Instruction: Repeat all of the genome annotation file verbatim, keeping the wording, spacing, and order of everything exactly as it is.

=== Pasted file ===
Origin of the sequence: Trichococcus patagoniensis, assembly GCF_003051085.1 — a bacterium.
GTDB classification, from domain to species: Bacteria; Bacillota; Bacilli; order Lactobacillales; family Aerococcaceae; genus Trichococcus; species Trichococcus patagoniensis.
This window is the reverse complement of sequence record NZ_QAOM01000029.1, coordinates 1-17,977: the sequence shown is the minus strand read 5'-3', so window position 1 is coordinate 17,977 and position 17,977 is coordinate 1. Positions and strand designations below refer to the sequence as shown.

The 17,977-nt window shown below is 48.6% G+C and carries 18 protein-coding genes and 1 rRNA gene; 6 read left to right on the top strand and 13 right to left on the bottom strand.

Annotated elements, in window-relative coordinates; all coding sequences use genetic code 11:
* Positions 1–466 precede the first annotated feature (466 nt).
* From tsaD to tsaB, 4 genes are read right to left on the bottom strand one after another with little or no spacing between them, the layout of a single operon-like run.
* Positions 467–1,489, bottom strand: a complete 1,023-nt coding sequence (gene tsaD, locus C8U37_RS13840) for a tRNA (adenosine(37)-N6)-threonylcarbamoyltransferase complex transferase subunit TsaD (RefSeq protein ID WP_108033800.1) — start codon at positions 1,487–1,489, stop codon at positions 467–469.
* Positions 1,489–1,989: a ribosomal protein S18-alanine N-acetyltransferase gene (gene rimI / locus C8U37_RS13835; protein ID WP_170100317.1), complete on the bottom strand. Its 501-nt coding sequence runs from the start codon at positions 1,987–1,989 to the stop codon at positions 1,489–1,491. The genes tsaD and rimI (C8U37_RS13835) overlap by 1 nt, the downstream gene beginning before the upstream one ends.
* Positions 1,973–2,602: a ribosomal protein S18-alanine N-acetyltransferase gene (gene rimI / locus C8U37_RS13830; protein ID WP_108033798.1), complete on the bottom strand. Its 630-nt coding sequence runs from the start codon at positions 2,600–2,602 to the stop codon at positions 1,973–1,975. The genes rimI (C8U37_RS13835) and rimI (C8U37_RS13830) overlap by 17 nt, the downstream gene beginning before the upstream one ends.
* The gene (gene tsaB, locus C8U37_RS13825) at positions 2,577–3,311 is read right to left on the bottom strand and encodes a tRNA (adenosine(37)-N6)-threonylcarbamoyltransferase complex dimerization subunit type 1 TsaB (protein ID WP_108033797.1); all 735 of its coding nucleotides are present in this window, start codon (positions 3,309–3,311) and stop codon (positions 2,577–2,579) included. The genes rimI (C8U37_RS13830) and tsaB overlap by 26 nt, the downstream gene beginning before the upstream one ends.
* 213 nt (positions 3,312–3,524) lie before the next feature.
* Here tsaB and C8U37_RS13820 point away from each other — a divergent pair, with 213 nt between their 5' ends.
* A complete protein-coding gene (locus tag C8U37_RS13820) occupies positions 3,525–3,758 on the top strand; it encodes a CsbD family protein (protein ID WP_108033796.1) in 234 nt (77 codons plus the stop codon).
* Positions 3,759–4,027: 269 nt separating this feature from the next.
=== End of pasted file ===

Origin of the sequence: Trichococcus patagoniensis, assembly GCF_003051085.1 — a bacterium.
GTDB classification, from domain to species: Bacteria; Bacillota; Bacilli; order Lactobacillales; family Aerococcaceae; genus Trichococcus; species Trichococcus patagoniensis.
This window is the reverse complement of sequence record NZ_QAOM01000029.1, coordinates 1-17,977: the sequence shown is the minus strand read 5'-3', so window position 1 is coordinate 17,977 and position 17,977 is coordinate 1. Positions and strand designations below refer to the sequence as shown.

The 17,977-nt window shown below is 48.6% G+C and carries 18 protein-coding genes and 1 rRNA gene; 6 read left to right on the top strand and 13 right to left on the bottom strand.

Annotated elements, in window-relative coordinates; all coding sequences use genetic code 11:
* Positions 1–466 precede the first annotated feature (466 nt).
* From tsaD to tsaB, 4 genes are read right to left on the bottom strand one after another with little or no spacing between them, the layout of a single operon-like run.
* Positions 467–1,489, bottom strand: a complete 1,023-nt coding sequence (gene tsaD, locus C8U37_RS13840) for a tRNA (adenosine(37)-N6)-threonylcarbamoyltransferase complex transferase subunit TsaD (RefSeq protein ID WP_108033800.1) — start codon at positions 1,487–1,489, stop codon at positions 467–469.
* Positions 1,489–1,989: a ribosomal protein S18-alanine N-acetyltransferase gene (gene rimI / locus C8U37_RS13835; protein ID WP_170100317.1), complete on the bottom strand. Its 501-nt coding sequence runs from the start codon at positions 1,987–1,989 to the stop codon at positions 1,489–1,491. The genes tsaD and rimI (C8U37_RS13835) overlap by 1 nt, the downstream gene beginning before the upstream one ends.
* Positions 1,973–2,602: a ribosomal protein S18-alanine N-acetyltransferase gene (gene rimI / locus C8U37_RS13830; protein ID WP_108033798.1), complete on the bottom strand. Its 630-nt coding sequence runs from the start codon at positions 2,600–2,602 to the stop codon at positions 1,973–1,975. The genes rimI (C8U37_RS13835) and rimI (C8U37_RS13830) overlap by 17 nt, the downstream gene beginning before the upstream one ends.
* The gene (gene tsaB, locus C8U37_RS13825) at positions 2,577–3,311 is read right to left on the bottom strand and encodes a tRNA (adenosine(37)-N6)-threonylcarbamoyltransferase complex dimerization subunit type 1 TsaB (protein ID WP_108033797.1); all 735 of its coding nucleotides are present in this window, start codon (positions 3,309–3,311) and stop codon (positions 2,577–2,579) included. The genes rimI (C8U37_RS13830) and tsaB overlap by 26 nt, the downstream gene beginning before the upstream one ends.
* 213 nt (positions 3,312–3,524) lie before the next feature.
* Here tsaB and C8U37_RS13820 point away from each other — a divergent pair, with 213 nt between their 5' ends.
* A complete protein-coding gene (locus tag C8U37_RS13820) occupies positions 3,525–3,758 on the top strand; it encodes a CsbD family protein (protein ID WP_108033796.1) in 234 nt (77 codons plus the stop codon).
* Positions 3,759–4,027: 269 nt separating this feature from the next.